The development of settlements and later realms was triggered by and adjusted to the geographical conditions. Especially the availability of water and arable soil was indispensable for the establishing of permanent settlements and the change from hunters and gatherers to peasants. Although historical reflection is limited by the number of archeological finds it is possible to distinguish several phases in the more than 750.000 years old history of the country. Myanmar’s history until the middle of the twentieth century was coined by three dominant forms of government: city states, dynastic empires and foreign rule in the time of colonialism. The size of the country and its fragmentation into several geographical distinct parts offer an explanation why almost none of the Empires covered the whole area of today’s country. Another and possibly even the more crucial factor limiting the possible size of a dominion was population: To control an area a sovereign needs people stationed and living there. Uninhabited country is indeed no man’s land. Low density of population marks Myanmar throughout its history. It also indicates why the ruling systems of the different times had different population politics: Some were intended to keep people at one place, others to relocate them somewhere else. Labour force was a scarce resource, thus stable economic development required circumspect population politics often including slavery. To gain surplus labour above the level of pure subsistence was necessary:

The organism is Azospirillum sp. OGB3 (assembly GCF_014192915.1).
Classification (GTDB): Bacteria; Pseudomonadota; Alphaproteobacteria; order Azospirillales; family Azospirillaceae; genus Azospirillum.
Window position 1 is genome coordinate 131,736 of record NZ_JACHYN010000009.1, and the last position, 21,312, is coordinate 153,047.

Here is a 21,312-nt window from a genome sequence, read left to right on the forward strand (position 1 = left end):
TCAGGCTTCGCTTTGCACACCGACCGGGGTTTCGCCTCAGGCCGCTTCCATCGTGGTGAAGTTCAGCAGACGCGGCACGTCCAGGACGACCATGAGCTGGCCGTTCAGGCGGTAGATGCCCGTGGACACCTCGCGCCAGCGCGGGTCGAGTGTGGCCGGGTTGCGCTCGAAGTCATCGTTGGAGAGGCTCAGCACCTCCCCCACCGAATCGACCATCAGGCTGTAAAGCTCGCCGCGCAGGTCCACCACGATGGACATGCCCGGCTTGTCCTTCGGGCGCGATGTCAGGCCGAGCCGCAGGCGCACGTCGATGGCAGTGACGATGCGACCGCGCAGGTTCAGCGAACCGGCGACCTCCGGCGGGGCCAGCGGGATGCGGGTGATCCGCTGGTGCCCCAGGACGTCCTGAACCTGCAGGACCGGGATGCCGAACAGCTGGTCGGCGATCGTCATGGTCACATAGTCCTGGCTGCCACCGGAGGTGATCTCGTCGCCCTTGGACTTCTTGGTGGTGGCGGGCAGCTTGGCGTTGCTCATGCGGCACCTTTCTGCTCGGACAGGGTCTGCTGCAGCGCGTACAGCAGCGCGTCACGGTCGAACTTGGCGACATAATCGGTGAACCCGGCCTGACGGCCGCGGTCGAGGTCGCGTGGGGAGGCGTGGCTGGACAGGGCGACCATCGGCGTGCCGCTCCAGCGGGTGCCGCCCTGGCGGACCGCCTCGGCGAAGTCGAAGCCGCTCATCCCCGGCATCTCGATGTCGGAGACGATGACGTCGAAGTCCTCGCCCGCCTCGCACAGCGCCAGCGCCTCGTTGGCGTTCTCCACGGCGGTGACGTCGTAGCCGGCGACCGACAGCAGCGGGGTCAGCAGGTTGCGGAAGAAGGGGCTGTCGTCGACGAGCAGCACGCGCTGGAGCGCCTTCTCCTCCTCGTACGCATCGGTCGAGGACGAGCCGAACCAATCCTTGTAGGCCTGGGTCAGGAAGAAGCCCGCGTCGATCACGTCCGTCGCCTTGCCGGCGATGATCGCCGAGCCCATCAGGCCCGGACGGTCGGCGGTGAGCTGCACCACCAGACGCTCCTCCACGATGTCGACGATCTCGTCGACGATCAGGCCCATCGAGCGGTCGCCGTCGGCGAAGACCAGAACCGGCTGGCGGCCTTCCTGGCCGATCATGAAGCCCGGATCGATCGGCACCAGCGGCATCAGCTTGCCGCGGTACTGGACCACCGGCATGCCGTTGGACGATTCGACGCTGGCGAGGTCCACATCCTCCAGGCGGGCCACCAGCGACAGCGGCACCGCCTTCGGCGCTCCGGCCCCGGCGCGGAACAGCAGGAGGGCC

Thus a characteristic of rice was that it could be grown on the same land year after year, without in any fall in yields. Given an adequate water supply, the major determinant of production was labour. (KAUR 2004: 122)

Each period of Myanmar dealt with the labour force problem in an individual way and therefore had characteristic socio-economic developments. The term socio-economic is in this paper used according to the definition by Leser:

“Sozio-ökonomisch: Bezeichnung für Sachverhalte, Strukturen, Entwicklungen usw., die auf Kräfte, Verhaltensweisen, Aktivitäten und Entwicklungen im Bereich von Wirtschaft und Gesellschaft zurückgehen. […] Hierbei können die sozialen und die ökonomischen Sachverhalte häufig nicht voneinander getrennt werden.“ (LESER et al. 2005: 863)

Transferred to a historical view on Myanmar a number of dominant factors for the socio-economic dynamics manifest themselves: The rice cultivation and its needs; the integration in transnational and even transcontinental trade routes; the low density and inherent mobility of population and last but not least the cohesive religion, the Theravada Buddhism. Based on these conditions different regimes developed, influenced the socio-economic developments of their time and vanished again. The next part of this paper will present a short overview on Mynamar history; followed by an analysis of three main periods in detail. The periods discussed are the Pyu city states, the Konbaung Dynasty and the colonial time under British Rule.